I bought a property in 2003 for my family and two more for investment purposes. In 2006, I applied for a loan to make the last payment. Having a good financial record, the process was smooth for me and at that time the procedures were not very complicated. After the financial crisis, when I looked at some of the offers from banks, the requirement had changed with an emphasis on income and stronger financial statements. Earlier, loans were offered with 5 per cent down payment. After 2008, they changed it to 40-50 per cent down payment, which made it difficult for people to pay if they wanted to buy a property for living. I think now it is about 20-30 percent, which is more logical. The banks should not have many requirements such as salary transfer and security cheques.
Manish Agrawal, 42, Indian, Businessman
I have been investing in the UAE since 2000 and it has been a smooth process. Being an ex-banker, I am always vigilant of what I am being charged for. I found the loan process to be tedious with a lot of formalities from the banks’ end. I feel it is essential to document every discussion you have had with the mortgage salesperson in a contract or a written format, as the written document is the only proof you have and is governed by the UAE courts. Fees paid to the bank and the developer for release of mortgage are irritants. A major setback I faced was when my tenant went absconding from the country and the legal procedures took six to nine months before I got the house back. I lost the rent, could not rent it immediately and had to pay the lawyer’s fees too.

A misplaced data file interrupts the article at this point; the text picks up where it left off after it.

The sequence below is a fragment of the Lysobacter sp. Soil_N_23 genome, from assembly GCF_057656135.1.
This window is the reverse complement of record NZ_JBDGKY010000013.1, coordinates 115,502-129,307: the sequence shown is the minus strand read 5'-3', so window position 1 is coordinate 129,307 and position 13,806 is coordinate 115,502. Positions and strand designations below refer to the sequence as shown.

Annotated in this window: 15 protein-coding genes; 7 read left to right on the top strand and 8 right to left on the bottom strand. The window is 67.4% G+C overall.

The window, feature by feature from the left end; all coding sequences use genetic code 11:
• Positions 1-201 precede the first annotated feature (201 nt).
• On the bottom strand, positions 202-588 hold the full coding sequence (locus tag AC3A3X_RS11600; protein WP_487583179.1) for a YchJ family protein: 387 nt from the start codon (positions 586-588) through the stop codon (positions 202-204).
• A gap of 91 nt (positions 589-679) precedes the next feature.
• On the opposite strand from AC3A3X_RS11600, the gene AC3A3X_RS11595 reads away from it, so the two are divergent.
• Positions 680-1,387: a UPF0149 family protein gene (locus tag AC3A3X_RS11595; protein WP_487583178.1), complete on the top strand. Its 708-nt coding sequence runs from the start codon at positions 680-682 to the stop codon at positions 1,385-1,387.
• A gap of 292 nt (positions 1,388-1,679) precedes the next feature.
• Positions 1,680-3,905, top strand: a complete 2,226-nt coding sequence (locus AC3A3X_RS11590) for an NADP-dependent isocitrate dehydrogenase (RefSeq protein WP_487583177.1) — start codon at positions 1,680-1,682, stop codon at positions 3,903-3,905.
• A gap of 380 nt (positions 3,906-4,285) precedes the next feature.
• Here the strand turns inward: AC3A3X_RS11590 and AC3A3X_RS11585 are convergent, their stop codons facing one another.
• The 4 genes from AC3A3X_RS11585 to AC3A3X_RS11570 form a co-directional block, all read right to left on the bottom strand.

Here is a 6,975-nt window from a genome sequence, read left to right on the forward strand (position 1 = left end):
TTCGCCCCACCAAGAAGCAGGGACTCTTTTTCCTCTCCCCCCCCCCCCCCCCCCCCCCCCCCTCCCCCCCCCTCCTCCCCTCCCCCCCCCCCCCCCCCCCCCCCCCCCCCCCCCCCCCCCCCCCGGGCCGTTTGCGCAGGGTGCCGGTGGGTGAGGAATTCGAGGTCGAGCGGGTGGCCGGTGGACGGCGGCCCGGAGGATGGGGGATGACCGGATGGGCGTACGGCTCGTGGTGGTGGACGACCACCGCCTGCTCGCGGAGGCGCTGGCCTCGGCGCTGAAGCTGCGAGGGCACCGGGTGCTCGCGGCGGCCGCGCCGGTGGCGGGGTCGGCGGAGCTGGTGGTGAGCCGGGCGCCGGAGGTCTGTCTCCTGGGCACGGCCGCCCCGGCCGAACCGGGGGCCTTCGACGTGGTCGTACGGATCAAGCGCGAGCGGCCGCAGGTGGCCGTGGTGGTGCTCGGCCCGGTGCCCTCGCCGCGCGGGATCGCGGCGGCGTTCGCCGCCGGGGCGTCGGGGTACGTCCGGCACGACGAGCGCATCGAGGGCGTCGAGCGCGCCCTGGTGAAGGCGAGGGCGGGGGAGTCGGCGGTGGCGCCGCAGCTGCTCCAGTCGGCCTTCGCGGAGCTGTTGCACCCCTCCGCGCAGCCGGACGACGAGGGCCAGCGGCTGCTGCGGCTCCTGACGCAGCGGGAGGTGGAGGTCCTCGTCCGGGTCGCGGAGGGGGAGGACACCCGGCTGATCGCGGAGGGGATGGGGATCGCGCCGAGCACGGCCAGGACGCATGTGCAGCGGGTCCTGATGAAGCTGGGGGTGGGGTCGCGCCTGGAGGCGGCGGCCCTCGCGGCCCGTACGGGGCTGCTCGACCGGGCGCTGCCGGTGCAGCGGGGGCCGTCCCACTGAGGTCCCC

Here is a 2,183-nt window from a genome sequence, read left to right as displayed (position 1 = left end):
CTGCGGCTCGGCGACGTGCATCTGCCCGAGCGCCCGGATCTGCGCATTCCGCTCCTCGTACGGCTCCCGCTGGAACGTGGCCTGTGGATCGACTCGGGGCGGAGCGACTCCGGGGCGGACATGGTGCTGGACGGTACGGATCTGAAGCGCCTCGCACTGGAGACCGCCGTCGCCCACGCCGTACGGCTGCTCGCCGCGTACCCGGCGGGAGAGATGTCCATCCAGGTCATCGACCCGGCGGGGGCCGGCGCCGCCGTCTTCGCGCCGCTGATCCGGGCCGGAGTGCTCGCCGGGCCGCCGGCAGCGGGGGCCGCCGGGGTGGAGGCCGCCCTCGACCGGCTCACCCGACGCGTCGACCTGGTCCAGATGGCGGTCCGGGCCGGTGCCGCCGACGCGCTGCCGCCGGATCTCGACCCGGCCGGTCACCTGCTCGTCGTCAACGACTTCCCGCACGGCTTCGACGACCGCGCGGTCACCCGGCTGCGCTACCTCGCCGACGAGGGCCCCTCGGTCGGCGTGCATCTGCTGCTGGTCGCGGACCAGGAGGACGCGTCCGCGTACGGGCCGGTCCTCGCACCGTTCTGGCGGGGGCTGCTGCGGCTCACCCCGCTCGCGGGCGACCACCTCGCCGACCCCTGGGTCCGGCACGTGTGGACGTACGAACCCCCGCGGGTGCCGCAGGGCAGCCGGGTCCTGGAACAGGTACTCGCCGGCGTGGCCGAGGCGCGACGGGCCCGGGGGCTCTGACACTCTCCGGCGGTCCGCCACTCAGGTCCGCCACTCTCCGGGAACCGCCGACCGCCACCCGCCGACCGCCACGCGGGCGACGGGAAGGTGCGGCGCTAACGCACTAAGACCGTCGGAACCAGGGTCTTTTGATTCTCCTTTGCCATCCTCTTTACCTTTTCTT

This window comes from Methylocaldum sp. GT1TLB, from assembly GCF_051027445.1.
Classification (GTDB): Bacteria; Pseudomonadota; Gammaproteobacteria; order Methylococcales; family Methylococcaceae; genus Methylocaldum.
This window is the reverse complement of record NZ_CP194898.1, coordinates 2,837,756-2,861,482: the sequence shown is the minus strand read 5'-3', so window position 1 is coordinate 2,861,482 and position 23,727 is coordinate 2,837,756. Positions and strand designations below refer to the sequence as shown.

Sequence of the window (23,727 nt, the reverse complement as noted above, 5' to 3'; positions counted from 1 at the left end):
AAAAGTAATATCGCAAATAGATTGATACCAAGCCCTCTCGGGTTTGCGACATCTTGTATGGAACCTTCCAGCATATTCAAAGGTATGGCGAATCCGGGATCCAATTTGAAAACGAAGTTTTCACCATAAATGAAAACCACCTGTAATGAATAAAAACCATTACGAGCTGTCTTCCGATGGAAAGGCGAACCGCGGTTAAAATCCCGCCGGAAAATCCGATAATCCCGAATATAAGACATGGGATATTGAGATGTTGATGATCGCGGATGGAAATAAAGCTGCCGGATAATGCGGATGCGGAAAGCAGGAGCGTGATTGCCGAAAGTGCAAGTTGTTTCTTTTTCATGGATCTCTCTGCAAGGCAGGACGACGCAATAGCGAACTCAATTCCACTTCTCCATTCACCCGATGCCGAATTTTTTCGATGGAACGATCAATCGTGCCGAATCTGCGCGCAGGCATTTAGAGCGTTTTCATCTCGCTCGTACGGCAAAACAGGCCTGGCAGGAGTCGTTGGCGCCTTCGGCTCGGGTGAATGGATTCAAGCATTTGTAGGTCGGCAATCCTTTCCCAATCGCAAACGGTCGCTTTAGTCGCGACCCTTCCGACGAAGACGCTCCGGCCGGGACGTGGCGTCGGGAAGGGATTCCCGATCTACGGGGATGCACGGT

Rula Sharqi, 31, Iraqi, Lecturer
I am planning to buy property, but the buying process involves having multiple agents and how they deal with each other, making it a long process. Again mortgage offers are for a very long term as compared to the period people spend here before they are relocated. This increases the amount of down payment required by banks as compared to other markets. With regard to documentation, we have to be very careful with what the bank policies are and most of the time it is a difficult process. The credit crunch across the world affected the local market negatively. The mortgage cap rule is an example of that, where down payment increased to 50 per cent making the buying experience even more challenging.
Hasnian Ali, 36, British, Businessman
Buying a property is a challenge, which starts with unstable prices. Secondly, the mortgage companies mention a week’s processing time, but take up to two months. Although they have their own evaluation teams, they only work on small properties. Otherwise they use external property valuation firms. Either way they rely on the property portal, which is dominated by real estate agents and speculators. Then every bank has a different list of properties they mortgage.
Pawan Batavia, 30, Indian, Businessman
The buying process is difficult. First, there is no system of including lawyers in the transaction and you have to learn the process while trying to find a suitable property. Then there are agents who don’t follow the rules and try to fleece you. Also, some sellers are only testing the market and have no intention of selling their property. The mortgage process is fairly straightforward as brokers representing lenders have an in-depth knowledge of the eligibility requirements for individuals.